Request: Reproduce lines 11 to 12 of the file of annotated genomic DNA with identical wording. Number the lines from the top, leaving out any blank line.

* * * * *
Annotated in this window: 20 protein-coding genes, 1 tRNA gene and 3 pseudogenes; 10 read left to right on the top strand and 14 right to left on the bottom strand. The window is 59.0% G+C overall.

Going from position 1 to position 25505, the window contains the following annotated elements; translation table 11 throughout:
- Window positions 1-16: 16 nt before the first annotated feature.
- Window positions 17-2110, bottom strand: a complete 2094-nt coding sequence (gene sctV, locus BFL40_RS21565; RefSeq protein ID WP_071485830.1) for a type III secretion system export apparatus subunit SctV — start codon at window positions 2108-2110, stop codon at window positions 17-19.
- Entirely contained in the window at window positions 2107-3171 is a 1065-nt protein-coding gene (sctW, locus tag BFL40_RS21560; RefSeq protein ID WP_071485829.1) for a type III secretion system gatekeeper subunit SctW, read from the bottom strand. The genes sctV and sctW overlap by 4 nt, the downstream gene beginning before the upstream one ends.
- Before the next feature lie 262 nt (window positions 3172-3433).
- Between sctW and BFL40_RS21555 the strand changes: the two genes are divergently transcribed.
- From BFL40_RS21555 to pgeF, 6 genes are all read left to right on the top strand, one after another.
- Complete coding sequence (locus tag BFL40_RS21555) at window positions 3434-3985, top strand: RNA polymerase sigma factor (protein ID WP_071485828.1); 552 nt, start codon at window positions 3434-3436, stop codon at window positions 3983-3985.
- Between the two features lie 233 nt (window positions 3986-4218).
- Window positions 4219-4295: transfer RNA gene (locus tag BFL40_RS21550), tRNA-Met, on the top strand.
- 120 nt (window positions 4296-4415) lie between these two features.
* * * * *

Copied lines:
- Window positions 4219-4295: transfer RNA gene (locus tag BFL40_RS21550), tRNA-Met, on the top strand.
- 120 nt (window positions 4296-4415) lie between these two features.